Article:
The Rule of thirds in Photography and when to use it.

Photography rule of thirds example

The Photography rule of thirds and when and how to use it.

The photography rule of thirds is a fairly basic rule for good composition and it generally just sits right in our heads when we look at a photography with this basic composition technique.

Interestingly the first trace of the Photography rule of thirds dates back to 1797 and it was discussed by the Painter John Thomas Smith when he was discussing another artists work and ever since then it has continued to grow in power and stature in the photography community.

In saying that it is so powerful now and so widely used that our cameras can actually superimpose this basic grid shape over our images to help us with our compositions.

Photography rule of thirds example

What is the Photography rule of thirds?

Basically the Photography rule of thirds is a grid like the one shown above where we dissect the frame into 9 equal sections with four intersecting lines. These two horizontal and Vertical lines give us our grid.

As you can see from the photograph above the horizontal grid lines are positioned on the parts of the frame where the main changes in the photograph occur. The upper most horizontal line is on the horizon more or less. It’s actually slightly above it in this shot with the waves on the left of the frame creeping up into the line due to them being taller in that part of the beach.

The lower horizontal line is at the slight transition between the foreground water then. It’s very hard to get that right in long exposure photography as you are having to guess the effect you are going to get with each wave.

The Vertical Lines are then placed at points of interest in the frame again the rock on the left of the frame and the rocks also on the right of the frame.

The intersecting points of these lines is generally where you place the important elements of your image or your subject.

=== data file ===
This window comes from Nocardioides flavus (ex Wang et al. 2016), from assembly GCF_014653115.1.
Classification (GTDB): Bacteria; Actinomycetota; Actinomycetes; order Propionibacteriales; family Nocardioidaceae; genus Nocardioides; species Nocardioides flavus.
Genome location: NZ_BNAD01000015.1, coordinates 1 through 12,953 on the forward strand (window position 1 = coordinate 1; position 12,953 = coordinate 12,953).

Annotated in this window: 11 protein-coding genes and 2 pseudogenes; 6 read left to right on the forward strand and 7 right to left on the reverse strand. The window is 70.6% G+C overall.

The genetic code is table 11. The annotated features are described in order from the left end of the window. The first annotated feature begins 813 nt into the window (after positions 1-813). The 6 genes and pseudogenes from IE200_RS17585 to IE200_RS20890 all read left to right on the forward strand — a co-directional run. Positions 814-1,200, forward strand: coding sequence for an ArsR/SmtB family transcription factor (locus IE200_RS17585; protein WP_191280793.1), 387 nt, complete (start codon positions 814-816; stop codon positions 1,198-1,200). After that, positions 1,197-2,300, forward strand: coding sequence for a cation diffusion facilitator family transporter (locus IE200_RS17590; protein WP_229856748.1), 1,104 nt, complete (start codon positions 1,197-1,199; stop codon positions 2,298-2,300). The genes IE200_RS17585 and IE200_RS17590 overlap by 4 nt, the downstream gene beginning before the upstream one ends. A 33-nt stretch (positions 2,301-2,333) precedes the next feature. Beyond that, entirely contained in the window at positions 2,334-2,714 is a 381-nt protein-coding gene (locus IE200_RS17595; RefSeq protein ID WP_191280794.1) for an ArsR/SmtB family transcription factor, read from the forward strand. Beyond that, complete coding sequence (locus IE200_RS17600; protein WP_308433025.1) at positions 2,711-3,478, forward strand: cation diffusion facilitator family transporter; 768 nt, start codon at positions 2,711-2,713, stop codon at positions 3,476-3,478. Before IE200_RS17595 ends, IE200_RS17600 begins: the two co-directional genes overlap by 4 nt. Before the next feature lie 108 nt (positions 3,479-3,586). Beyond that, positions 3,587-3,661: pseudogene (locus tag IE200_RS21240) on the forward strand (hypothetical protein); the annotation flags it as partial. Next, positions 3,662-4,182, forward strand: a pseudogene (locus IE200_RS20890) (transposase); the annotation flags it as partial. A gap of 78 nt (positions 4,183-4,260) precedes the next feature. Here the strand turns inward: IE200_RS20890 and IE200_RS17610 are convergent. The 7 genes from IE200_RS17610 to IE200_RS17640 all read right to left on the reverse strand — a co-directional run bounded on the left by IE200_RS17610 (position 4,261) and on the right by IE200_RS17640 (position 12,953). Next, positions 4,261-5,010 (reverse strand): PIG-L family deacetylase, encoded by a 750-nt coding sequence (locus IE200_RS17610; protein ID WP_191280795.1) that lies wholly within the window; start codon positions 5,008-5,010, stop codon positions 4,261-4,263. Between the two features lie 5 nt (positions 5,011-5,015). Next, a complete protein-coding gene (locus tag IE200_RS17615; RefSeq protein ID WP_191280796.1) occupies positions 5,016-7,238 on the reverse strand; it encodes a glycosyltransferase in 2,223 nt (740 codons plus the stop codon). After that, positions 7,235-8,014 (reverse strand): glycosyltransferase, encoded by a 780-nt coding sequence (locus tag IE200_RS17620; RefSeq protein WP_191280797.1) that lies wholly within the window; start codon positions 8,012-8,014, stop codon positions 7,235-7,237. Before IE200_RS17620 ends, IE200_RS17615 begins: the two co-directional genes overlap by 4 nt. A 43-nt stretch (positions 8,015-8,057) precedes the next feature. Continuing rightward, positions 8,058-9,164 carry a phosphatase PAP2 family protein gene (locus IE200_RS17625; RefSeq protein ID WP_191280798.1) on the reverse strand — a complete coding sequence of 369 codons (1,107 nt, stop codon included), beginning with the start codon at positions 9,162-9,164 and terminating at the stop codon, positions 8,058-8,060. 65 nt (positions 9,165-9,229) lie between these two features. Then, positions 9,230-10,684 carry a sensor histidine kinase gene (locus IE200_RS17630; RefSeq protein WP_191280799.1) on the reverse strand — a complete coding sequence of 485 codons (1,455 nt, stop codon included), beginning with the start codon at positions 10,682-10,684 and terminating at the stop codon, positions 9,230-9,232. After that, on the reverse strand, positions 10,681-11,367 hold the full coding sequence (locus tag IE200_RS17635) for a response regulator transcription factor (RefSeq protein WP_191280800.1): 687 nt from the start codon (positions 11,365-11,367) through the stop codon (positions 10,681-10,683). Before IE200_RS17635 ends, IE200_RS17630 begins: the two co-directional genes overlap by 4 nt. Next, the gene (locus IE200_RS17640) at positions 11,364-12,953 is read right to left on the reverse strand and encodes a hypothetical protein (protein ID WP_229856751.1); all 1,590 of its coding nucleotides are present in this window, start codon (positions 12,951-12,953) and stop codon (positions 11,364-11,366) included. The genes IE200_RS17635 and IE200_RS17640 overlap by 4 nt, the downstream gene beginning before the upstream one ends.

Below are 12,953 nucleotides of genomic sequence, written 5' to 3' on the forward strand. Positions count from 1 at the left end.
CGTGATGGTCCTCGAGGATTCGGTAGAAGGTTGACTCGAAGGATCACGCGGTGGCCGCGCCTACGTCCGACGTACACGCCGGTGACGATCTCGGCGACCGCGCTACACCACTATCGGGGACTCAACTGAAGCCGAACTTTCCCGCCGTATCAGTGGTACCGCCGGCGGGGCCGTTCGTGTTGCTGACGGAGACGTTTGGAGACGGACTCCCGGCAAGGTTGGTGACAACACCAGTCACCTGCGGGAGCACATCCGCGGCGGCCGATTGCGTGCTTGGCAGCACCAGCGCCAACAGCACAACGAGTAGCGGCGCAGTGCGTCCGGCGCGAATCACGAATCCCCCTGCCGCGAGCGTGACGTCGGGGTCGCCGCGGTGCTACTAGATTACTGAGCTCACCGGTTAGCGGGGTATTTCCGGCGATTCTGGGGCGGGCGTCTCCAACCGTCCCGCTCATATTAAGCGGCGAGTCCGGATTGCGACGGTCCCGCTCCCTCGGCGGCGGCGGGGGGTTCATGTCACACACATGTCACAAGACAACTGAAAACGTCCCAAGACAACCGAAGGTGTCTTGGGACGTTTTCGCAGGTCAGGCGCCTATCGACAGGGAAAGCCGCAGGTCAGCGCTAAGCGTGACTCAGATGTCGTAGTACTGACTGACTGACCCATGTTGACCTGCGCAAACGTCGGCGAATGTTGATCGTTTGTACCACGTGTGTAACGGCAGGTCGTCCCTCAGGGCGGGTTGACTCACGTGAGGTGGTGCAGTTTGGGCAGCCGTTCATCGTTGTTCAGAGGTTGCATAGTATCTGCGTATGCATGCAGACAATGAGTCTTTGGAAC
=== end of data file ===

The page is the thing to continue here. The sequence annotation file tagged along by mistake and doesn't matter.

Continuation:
In seascape photography the upper horizontal line is generally used as a transition pointline between your horizon and the sky (like the example above) and then your lower horizontal line is used for the seperation or different feel in you foreground.

Should you always use the photography rule of thirds?

Absolutely not and this is something I tell everyone on my Photography workshops… rules are great and yes they help a lot with compositions but rules are also there to be broken and that’s something I love doing personally.

Take the photograph below for example… that is wrong in nearly every way when it comes to the rule of thirds but it’s still one of my favourites.

A lot of the time you can just feel the shot and if it feels right then it is right. Nevermind rules and what you should be doing if you like it that is all that matters is my motto.

Personally I never consciously think about the rule of thirds when I am composing my photographs, that’s possibly also where I am going wrong though so maybe I am not the best example here πŸ™‚

Landscape Photography Ireland by Kieran Hayes Photography

Is there another trick to Photography Composition?

The simple answer is yes there is but before we get to that let’s talk about leading lines and how they can be used to draw you into the image… I don’t know if you noticed it or not but in both the photographs above you have some subtle leading lines dragging or pulling your eyes and mind into the photograph which helps to create this story element in a photograph.

What the heck is a Photography Story Kieran?

To put it simply, every photograph should tell a story and in the good ones you don’t even notice it happening. You just kind of fall into them, it’s as though you are there and it’s all just unravelling around you.

With a really good photograph the more you look at it the more you see… It’s a bit like a book or a perfectly still movie the more you look the more you see.

If you find your photographs don’t tell a story then ask yourself was it just a snapshot and did you give that single image the respect it deserved?

The first step is you need to create a path for the viewer either by using leading lines (so you are showing the way to travel or discover the image) or by highlighting your subject and slowly unravelling your story from there.

You can highlight your subject through very careful use of depth of field or you can use lighting to showcase specific elements in a photograph again this is something I am going to talk about on my YouTube account soon so make sure to pop on over and hit that subscribe button πŸ™‚

It’s hard to put into words that make sense when you are reading this as you just don’t get the emotion behind it or at least I don’t anyway… hence why I think I need to do a YouTube video on that to really help convey the point. Until then checkout my Seascape photography tips below and hit that Subscribe button… go on you know you want too πŸ™‚

If you have any questions then please do feel free to ask them.

See you out there,